I have observed that some customers spend time moving the Cycle Graph cursor around to find different values on the screen. It is true that you can find many useful numbers that way. But this requires you to access the eDART™ using the mouse, move it around and read some small numbers. Thus it requires some skill in hand-eye coordination and curve interpretation.
The Cycle Values window can display many of the values that people use the cursor to try to find. It displays them in a larger font easier to read from a distance. Furthermore it does not require that you precisely position the cursor, especially if one cursor pixel is too coarse to find the number.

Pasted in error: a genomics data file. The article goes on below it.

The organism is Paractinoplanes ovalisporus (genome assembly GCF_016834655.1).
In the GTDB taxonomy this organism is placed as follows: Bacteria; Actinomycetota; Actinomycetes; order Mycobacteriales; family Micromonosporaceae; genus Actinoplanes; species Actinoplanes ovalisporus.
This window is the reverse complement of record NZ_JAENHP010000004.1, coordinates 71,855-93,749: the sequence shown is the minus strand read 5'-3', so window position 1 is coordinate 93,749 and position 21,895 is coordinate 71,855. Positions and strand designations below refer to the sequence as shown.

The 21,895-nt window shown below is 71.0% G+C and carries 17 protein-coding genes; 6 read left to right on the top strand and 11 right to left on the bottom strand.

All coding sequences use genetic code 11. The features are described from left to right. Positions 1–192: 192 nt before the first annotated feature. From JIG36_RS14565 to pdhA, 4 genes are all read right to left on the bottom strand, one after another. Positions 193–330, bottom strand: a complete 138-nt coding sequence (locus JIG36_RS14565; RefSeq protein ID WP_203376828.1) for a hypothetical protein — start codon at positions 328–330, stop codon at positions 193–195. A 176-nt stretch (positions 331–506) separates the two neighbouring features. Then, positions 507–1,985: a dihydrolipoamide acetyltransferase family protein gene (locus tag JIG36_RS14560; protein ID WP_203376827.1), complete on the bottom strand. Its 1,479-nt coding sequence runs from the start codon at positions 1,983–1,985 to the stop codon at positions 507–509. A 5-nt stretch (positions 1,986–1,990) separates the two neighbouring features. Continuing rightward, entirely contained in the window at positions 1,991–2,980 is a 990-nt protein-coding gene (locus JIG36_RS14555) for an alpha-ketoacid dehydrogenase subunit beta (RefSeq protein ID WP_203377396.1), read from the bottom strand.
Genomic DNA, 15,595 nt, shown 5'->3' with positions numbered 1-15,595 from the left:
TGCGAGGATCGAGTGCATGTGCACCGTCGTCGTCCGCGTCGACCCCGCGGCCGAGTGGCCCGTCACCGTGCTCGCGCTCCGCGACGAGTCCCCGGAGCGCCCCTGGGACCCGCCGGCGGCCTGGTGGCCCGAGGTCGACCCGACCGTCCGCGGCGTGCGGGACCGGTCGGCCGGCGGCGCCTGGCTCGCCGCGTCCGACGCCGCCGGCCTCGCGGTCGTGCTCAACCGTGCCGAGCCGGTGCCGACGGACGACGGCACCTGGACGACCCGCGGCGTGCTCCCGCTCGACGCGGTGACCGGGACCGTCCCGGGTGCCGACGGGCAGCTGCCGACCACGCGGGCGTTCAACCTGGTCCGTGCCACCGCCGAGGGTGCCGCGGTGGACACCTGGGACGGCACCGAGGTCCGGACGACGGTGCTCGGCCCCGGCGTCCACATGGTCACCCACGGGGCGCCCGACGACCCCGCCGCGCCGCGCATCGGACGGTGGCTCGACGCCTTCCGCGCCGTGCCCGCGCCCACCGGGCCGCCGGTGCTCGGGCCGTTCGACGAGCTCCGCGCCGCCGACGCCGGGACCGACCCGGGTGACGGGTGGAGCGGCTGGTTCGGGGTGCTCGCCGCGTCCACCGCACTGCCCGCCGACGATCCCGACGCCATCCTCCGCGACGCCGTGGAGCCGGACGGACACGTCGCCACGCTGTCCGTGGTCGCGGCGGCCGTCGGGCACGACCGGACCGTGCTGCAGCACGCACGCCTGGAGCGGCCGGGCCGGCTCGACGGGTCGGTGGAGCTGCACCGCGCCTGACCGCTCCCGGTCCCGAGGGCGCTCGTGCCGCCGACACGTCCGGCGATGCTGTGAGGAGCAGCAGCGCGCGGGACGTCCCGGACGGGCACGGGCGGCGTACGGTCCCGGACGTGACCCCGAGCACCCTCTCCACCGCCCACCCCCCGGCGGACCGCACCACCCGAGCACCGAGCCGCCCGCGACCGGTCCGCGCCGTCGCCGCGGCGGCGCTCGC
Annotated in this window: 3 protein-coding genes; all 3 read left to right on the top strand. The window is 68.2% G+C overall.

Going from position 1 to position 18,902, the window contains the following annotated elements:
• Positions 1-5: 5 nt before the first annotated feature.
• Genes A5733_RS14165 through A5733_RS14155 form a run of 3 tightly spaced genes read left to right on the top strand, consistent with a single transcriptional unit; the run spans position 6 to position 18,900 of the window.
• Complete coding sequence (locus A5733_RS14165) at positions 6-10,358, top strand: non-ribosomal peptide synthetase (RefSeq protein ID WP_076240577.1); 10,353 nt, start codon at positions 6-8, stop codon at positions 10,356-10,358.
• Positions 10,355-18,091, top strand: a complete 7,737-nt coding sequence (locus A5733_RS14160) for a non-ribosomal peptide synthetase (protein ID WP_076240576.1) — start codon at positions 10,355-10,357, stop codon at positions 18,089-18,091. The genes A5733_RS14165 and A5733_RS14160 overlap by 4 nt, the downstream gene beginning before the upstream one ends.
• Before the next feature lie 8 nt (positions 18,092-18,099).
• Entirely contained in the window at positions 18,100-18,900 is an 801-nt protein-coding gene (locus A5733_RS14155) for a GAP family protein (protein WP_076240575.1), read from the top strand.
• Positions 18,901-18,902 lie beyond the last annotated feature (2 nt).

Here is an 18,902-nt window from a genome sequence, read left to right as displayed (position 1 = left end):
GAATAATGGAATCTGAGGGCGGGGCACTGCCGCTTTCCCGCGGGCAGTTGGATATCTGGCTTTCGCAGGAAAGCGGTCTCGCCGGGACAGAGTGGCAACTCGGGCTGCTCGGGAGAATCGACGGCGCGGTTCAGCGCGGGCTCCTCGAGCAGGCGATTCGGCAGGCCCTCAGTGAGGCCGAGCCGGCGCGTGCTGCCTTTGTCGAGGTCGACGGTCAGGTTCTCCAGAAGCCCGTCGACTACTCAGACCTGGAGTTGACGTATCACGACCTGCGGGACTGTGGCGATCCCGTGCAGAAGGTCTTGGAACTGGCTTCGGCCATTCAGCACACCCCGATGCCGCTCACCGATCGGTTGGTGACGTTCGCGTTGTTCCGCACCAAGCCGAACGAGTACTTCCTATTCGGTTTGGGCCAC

Here is a graphic that shows some common values that you can add to the Cycle Values instead of using the cursor.
With many curves displayed we also hear questions about how we could annotate the cursor values or graphs on the cycle graph to make them easier to distinguish. Even if we put the labels on they are still hard to read.
Here is an example with 32 sensors for which we want to know the peak for each sensor. Placing the peaks on the Cycle Values can be easier than trying to read the values at the cursor for each.
You can also keep the cycle graph up but just show the “#High” and “#Low” sensors and remove the rest (as in tip # 23 ). This gives you an “envelope” to which you can match templates while the Cycle Values show you the curves that are pushing the envelope.
Per tip # 80, remember that once you have a long list of sensors on the Cycle Values a single click on the “Value” header puts them all in value order. That way you can find the highest or lowest of reading quickly.
The eDART‘s optional “Balance Viewer” tool can simplify cavity-to-cavity comparison even further, especially for large numbers of sensors.